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Michael Balle

Michael Ballé: Objectives for today and objectives for tomorrow

By Michael Balle, co-author of The Gold Mine and The Lean Manager - Last updated: samedi, octobre 23, 2010 - Save & Share - Leave a comment

There are two aspects to kaizen: one is to make sure today works as its supposed to, which is about satisfying customers today, and making money today and the other is about preparing for the future in terms of solving larger problems to sustain growth.

Objectives for today are about keeping operational processes working as they should. In this sense, TAKT TIME = BUDGET because the budget is established to deliver a certain customer takt. If we’re faster than TAKT, it means we have too much resources on the line, conversely, if we’re slower than takt it means that we’re wasting some of the resources online. Which is why, if at all possible, if the target has not been reached we want to do overtime right away in order to stick as close to the plan as possible – and wee the extra cost pile up realtime.

Objectives today should be calculated on what we can achieve should everything go right. For instance, on a production cell, parts objectives (at a given takt time) can be estimated simply by taking the average time of five cycles as an objective cycle time. This means we’re taking as an objective the use of resources WHEN NO SETBACKS HAPPEN. This is not an objective operators are supposed to reach on their own. This is a clear line in the sand which will help us to visualize the gap between what we should be able to make and what we are currently capable of making – in order to kaizen it and reduce this gap as we go on.

So objectives for today should be set by taking whatever we know we can achieve without any variation. This isn’t completely realistic because variation will occur, but it’s not wildly crazy either because we have witnessed many cases in which the job happened without variation: the objective is tough but feasible. The most important thing about such an objective is that although it’s stretching, it’s built on pure fact. We have achieved this, so it’s legitimate to want to achieve it every time.

Objectives for tomorrow are harder to set, precisely because there is no baseline today. Lean practice seems to be, in that case, to take a ballsy gamble such as divide by two (accidents, complaints, gas usage, anything) or multiply by two. This order of magnitude is usually good to get you thinking outside the box. A 10% improvement can usually be achieved by overburdening the system for a short while, without ever really going into the issue.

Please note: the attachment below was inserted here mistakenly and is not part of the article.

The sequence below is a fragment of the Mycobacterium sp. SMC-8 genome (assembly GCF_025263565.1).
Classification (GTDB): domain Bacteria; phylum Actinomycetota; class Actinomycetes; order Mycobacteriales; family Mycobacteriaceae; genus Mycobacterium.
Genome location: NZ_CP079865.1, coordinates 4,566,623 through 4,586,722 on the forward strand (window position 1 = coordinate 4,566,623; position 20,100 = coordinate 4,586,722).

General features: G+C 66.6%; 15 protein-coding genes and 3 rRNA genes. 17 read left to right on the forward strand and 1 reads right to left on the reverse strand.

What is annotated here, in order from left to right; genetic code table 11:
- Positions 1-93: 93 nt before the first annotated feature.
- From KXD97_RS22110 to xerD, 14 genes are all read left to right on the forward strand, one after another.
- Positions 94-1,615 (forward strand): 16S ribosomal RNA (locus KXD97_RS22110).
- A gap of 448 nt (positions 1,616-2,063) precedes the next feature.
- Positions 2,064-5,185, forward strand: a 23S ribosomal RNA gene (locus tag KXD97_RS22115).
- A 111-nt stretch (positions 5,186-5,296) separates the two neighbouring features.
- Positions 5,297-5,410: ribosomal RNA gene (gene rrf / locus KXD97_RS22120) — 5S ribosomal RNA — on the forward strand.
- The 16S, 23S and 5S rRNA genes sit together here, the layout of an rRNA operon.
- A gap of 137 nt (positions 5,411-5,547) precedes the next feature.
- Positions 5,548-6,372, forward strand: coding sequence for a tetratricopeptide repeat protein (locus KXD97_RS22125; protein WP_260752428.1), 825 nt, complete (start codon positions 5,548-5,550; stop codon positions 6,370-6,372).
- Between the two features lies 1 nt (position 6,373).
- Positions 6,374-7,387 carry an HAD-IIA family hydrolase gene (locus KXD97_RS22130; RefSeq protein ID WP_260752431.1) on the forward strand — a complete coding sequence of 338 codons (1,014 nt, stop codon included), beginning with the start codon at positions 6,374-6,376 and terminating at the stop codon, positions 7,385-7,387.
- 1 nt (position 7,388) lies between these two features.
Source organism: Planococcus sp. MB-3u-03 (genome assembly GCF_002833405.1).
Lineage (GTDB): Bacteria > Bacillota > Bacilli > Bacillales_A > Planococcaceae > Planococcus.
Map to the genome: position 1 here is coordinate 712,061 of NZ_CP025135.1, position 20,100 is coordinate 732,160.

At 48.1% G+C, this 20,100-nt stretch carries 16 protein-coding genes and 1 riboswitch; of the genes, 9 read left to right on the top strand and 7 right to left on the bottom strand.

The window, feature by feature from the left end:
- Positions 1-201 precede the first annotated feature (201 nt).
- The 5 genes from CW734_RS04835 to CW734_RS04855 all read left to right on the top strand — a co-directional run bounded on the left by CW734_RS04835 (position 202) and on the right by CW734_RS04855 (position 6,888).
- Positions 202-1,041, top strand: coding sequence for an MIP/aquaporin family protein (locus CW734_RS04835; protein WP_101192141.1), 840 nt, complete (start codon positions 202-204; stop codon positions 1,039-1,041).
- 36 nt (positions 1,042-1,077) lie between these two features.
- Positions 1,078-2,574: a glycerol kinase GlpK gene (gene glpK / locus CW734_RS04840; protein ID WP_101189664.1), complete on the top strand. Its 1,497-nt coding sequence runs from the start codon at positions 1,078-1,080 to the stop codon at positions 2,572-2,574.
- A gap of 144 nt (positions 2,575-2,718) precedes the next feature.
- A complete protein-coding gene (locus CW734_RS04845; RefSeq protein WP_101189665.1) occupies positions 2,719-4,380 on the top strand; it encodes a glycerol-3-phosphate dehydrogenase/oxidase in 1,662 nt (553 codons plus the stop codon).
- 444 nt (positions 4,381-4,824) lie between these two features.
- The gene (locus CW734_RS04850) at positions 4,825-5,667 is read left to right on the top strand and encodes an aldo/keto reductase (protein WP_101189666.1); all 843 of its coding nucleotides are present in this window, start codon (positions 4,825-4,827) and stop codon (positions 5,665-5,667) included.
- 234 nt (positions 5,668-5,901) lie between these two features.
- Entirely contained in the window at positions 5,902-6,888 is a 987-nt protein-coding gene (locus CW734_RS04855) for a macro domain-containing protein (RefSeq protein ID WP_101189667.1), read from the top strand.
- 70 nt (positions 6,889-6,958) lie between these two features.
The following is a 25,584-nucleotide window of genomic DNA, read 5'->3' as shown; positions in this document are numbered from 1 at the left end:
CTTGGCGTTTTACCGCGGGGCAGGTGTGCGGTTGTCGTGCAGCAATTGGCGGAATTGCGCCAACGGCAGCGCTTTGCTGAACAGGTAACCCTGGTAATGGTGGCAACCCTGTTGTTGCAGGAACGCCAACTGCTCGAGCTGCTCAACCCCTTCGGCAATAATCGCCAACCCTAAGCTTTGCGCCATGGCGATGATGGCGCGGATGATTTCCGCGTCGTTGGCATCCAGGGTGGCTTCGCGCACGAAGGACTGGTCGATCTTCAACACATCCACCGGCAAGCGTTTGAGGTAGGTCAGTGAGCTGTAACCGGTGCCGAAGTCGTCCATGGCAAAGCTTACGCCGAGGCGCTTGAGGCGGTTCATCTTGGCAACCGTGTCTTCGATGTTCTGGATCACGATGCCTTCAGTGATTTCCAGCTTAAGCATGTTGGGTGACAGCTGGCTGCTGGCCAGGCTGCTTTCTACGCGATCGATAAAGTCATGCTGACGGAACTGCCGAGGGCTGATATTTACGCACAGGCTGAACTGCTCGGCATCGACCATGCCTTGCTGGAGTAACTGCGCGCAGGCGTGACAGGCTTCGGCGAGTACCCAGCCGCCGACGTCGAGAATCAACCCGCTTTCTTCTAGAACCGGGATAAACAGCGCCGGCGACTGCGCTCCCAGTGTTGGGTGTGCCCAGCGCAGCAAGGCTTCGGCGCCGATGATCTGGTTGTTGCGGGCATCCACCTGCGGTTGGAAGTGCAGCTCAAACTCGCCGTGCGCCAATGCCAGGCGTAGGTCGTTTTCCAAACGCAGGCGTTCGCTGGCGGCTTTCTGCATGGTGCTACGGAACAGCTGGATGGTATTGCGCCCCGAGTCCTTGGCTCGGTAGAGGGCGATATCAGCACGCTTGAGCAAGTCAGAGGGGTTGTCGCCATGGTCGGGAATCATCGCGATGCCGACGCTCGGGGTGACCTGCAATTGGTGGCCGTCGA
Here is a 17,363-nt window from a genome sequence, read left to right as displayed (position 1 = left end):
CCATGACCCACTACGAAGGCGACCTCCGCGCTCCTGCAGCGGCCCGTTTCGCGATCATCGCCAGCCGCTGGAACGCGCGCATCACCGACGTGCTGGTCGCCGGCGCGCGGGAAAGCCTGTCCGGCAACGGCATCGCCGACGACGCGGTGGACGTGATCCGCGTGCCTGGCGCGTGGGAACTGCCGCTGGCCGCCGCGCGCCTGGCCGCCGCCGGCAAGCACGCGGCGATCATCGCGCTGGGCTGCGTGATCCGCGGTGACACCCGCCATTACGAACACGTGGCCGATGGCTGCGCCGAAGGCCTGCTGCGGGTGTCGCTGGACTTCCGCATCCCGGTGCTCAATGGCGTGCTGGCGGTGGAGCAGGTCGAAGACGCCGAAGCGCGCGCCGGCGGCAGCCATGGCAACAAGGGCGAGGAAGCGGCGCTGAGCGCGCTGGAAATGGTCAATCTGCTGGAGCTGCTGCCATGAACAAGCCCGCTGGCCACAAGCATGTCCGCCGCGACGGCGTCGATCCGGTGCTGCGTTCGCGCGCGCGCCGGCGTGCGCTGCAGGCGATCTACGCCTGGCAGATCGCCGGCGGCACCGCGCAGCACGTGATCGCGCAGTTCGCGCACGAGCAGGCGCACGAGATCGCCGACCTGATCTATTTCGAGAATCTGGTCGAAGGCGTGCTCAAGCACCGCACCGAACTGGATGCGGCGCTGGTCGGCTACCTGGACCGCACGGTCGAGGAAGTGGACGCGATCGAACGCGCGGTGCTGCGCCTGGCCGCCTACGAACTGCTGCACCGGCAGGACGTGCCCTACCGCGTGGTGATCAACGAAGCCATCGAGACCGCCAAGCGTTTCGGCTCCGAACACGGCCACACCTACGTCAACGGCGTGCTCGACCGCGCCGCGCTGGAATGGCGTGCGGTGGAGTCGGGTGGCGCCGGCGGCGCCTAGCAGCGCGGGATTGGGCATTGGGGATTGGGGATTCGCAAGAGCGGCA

Objectives for tomorrow are about 1) facing a major challenge which we know we must improve radically and 2) aiming for a target high enough that it will force us to think differently. It shouldn’t be achievable in the current conditions – there’s no way we should be able to achieve it by jumping higher or running faster. Objectives for tomorrow should lead us to think differently about the problem.

For instance one global company I know set out to do lean with objectives of cutting accidents by ¾, customer complaints by half, missed deliveries by half, labor cost by a quarter, halve flow time, capex by 30% and so on in two years – and the most amazing is that they’re on track to achieve most of these.

What’s the secret? This company’s CEO is experienced with lean and he is constantly seeking the links between:

High level objectives -> learning leverage points -> kaizen activities

For instance, with safety, he knows that each site has to pay attention every day – so, since attention is the key driver, the kaizen tool is a daily “barometer”, or audit, devised by the site and conducted by each operational manager in their areas. This, combined with a ‘5 why?’ analysis of every accident has rapid results across the group (with sites spread across the world). Similarly, halving flow time in the supply chain is largely linked to reducing batch sizes across every link of the chain. By pushing site managers to reduce batches and by teaching them SMED relentlessly, many of the site managers are learning the logic of smaller batches and flow times are reducing at group level – even though not evenly across the plants.

Ultimately, one key challenge of lean thinking is linking the objectives for tomorrow with those of today. If one only takes care of today, there will be no tomorrow. But if one only focuses on tomorrow, today won’t be so great and tomorrow will never happen. Objectives in lean are set by:

–       stretch targets on key indicators which require fundamental progress and new thinking

–       targets without the process’ variation to focus every one on solving problems now

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